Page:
When a child visits our shop, we try to learn what type of story excites and interests him. Of course, tales of fantasy and adventure often rank high, as well as mystery and suspense, with young characters that kids can identify with on some level. We are also seeing an ever-increasing demand for titles, from picture and board books through young adult, that introduce children to issues our society is dealing with. Many parents want to introduce their children to subjects such as racial and cultural diversity, bullying, and getting along with others quite early. In the middle-grade years, LGBTQ and gender identity are topics not widely discussed until recent years, but are now accepted and sought out by young readers and their parents. At Let’s Play Books!, we strive to contribute to a culture of acceptance and inclusion through the books we stock and the authors that visit our shop. For us, a bookstore is a place of exploration and preparation as young readers grow into roles in the local community, as well as national and global society.

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Book clubs have become a big part of the Let’s Play Books! community. We have four levels of ARC (Advance Reader’s Copy) Clubs, in which children read, review, share and discuss books prior to their publication. We also have middle-grade Sci-fi/Fantasy, YA Grab-Bag, and four adult book clubs. The move to our new location enabled us to expand our adult offerings, now a growing share of our business.

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The new shop includes a Community Room, places to sit and read, play chess, build a puzzle or color and draw. The third-floor “Cattic” has become a popular space for events or to hang out with bookshop cats Garfield and Bernie. We also encourage writers and illustrators to settle in and work in the shop!

Thanks for including us in Storystorm!

Kirsten Hess
Founder and Owner, Let’s Play Books!
letsplaybooks.com
Facebook & Twitter @letsplaybooks

by Audrey Vernick & Liz Garton Scanlon

Audrey: Like all picture book origin stories, this one starts years ago. Liz and I knew each other but not well at this point, if I remember correctly.

kittenLiz: I was clinging to you like a kitten because I was trying to learn to write my first novel and I’d chosen you (lucky you!) to teach me!

And one day out of the blue, we received an email from our mutual agent, Erin Murphy, that included a book review of a forthcoming title with a brief description. And Erin wrote that if Liz and I ever had a book baby, it would be something like this particular book. And all I could think, right at that instant was, “I want to have a book baby with Liz!” It was all-consuming.

And I was like, “Squirrel!” Meaning, “We don’t have to write our novels today?!?!”

I believe that at this very time, I had a terrible cold. And sometimes I write like I talk, and I remember writing “aben,” instead of “amen,” in an email to the two of them about our some-day collaboration.

And then we talked about having stuffed up noses and how when you say “Mom” it sounds like Bob and before we’d exhausted the email thread, we were part-way there.

bobnotbob

One of the ground rules Liz and I set up at the outset might be responsible for some of the magic of our process. Because there IS magic. It’s so much more fun writing a book with Liz than by myself—and this was the rule: NO “TRACK CHANGES”. We emailed each other updated versions of the file.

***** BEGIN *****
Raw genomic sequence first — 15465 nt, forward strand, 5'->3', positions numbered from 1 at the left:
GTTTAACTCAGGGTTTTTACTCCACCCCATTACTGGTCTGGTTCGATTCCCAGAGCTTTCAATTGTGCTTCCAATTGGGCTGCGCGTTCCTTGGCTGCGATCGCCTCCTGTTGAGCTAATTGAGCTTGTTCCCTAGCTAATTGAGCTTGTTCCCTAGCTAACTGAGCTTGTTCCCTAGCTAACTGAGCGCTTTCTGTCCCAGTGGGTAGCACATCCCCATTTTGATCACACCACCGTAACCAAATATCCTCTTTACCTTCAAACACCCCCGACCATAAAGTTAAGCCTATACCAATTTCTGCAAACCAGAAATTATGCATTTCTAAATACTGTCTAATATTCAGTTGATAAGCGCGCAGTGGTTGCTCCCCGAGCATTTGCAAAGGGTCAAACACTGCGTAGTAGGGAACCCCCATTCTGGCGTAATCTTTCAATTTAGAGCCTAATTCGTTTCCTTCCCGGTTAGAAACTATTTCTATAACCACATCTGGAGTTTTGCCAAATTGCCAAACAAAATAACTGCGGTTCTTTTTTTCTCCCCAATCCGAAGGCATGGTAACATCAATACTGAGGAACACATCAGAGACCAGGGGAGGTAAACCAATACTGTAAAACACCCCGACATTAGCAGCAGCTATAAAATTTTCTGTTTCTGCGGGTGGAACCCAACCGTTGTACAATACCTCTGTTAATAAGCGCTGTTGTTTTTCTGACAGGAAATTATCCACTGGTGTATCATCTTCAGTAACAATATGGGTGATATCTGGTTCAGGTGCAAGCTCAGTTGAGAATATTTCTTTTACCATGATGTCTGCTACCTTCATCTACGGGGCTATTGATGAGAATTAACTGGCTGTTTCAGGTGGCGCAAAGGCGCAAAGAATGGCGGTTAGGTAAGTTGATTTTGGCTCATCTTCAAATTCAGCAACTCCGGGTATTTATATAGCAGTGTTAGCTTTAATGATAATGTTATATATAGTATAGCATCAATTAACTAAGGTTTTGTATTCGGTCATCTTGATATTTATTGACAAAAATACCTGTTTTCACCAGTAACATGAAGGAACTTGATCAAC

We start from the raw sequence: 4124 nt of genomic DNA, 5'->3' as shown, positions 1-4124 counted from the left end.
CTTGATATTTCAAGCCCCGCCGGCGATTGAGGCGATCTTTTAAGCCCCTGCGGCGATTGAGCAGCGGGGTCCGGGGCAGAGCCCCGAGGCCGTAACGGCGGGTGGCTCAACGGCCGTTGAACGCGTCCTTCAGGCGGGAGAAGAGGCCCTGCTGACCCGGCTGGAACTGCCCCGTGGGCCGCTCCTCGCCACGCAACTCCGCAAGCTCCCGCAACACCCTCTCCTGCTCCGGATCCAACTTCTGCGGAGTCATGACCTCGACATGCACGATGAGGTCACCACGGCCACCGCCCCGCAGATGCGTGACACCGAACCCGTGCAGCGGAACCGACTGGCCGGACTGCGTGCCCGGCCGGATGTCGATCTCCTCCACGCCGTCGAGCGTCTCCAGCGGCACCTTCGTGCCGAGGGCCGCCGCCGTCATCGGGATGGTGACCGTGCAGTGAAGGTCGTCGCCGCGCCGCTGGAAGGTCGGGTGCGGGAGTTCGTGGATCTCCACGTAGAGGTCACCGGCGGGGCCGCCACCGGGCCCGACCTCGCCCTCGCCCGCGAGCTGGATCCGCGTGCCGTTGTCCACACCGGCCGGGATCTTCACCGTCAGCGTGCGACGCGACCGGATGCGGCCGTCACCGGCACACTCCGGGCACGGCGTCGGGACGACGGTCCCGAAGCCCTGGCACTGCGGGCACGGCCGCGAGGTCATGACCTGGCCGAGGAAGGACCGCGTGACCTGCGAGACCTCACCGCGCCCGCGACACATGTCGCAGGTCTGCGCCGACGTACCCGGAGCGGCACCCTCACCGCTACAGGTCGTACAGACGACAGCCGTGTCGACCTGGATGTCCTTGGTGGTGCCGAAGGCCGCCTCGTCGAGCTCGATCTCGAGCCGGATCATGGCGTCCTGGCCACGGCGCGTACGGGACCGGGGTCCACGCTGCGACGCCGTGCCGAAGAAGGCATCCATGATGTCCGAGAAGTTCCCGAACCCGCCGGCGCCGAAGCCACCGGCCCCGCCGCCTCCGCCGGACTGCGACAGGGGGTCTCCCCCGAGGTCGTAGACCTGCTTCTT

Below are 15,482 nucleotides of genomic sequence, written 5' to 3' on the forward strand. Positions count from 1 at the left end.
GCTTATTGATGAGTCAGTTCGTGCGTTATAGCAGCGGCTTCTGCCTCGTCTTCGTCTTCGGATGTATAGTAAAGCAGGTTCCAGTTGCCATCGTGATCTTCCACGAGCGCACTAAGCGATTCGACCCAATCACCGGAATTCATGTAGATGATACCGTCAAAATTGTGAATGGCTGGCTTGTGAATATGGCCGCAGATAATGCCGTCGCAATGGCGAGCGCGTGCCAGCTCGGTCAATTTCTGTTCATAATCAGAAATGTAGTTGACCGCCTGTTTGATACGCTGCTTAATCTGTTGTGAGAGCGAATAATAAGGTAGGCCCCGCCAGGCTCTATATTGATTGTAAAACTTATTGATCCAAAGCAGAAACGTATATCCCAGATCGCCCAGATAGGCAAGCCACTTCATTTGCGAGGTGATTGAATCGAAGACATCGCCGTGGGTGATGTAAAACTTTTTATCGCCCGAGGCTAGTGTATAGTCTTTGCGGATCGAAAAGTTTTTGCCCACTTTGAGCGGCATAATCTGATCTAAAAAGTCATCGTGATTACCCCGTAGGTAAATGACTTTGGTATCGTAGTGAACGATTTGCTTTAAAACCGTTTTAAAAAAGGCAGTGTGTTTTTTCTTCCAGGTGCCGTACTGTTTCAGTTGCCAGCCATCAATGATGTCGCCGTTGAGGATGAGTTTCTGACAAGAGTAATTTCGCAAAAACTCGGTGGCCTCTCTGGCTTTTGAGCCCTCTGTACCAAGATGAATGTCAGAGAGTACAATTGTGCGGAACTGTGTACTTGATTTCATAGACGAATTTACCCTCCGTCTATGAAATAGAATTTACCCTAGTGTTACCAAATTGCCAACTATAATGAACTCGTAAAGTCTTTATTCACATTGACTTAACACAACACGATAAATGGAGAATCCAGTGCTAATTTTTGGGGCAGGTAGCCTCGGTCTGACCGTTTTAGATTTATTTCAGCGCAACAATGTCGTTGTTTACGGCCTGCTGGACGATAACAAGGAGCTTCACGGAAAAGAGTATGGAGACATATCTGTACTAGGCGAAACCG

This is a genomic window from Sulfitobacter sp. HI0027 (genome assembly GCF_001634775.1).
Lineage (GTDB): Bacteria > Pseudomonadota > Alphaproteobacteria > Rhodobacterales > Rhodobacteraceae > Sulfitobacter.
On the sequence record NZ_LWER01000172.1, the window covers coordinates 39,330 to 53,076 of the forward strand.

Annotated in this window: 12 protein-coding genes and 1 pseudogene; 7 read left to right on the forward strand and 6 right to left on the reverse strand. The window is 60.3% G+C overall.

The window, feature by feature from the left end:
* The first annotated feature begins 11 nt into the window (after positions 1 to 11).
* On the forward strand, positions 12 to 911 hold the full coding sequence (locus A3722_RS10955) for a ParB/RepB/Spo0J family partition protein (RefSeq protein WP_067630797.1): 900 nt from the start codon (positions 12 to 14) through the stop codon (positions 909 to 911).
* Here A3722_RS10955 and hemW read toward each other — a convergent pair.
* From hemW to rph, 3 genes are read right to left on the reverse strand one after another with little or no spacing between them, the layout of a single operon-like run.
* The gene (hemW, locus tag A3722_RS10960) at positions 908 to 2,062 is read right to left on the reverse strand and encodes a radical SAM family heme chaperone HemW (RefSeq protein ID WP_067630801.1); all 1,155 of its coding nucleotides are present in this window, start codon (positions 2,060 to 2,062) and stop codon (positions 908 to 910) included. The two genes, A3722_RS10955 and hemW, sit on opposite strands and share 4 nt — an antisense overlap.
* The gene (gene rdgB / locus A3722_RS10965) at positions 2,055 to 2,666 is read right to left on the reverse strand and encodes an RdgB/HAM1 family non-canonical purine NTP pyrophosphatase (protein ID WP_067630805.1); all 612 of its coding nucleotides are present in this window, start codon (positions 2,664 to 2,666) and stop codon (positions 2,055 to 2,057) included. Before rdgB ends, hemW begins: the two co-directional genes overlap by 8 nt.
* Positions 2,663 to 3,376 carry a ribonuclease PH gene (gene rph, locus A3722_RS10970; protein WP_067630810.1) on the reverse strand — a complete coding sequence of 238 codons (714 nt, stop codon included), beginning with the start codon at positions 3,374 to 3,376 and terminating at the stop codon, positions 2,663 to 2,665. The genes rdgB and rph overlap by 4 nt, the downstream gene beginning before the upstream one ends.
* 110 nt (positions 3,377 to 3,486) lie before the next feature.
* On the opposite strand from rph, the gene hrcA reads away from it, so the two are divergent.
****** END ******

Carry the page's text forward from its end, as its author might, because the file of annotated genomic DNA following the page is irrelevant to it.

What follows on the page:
We freely cut what we wanted, regardless of which person wrote it. We added stuff. We re-arranged. I never found myself reading for the parts I wrote or the parts she wrote—it was really just about the story. The rules also dictate that if you miss something desperately, you can try make a case for bringing it back. I can only think of one example when I did that. And I don’t remember Liz ever trying it, on account of only one of us being a baby.

Oh, I’m a baby too but I think everything Audrey cut deserved it.

One thing I remember was that Liz started us off with the character Little Louie, and we had about maybe half a page written, and one of the lines I added was “Little Louie wasn’t all that little” and Liz knew, instantly, to move that line to the top. Which is where I NOW understand it belongs, but I didn’t know that then.

And that’s always true—not just for this story, or for our next collaboration (DEAR SUBSTITUTE, illustrated by Chris Raschka, due in 2018) but for all stories—you need to pay attention to what belongs where and to what the story needs. For whatever reason, we found it easier to really listen to the story during this practice of listening to each other. Even though it was all stuffed up. Ta-da! More magic. And more fun.

Speaking of fun, guess what we’re debuting today, right here and now with you all? Our BOB, NOT BOB book trailer! Designed and produced by the boy genius Jacob Vernick. Enjoy.

And then email a friend and write something together. Seriously. Take a load off.


AudreyAP  LizPortait2013_0001-(ZF-0850-58463-1-006)

For more fun from these quirky collaborators, visit Audrey at audreyvernick.com and view Liz’s website at lizgartonscanlon.com.

 

prizedetails

Audrey and Liz are giving away a copy of BOB, NOT BOB.

Leave ONE COMMENT below to enter. You are eligible to win if you are a registered Storystorm participant and you have commented once on this blog post. Prizes will be given away at the conclusion of the event.

Good luck!

As a children's book author and mother of two, I'm pushing a stroller along the path to publication. I collect shiny doodads on the journey and share them here. You've found a kidlit treasure box.

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My Picture Books

WAY PAST BEDTIME
illustrated by Rich Wake
Aladdin/Simon & Schuster
April 2017

7 ATE 9: THE UNTOLD STORY
illustrated by Ross MacDonald
Disney*Hyperion
May 2017

THE WHIZ-BANG WORDBOOK
illustrator TBA
Sourcebooks Jabberwocky
Summer/Fall 2018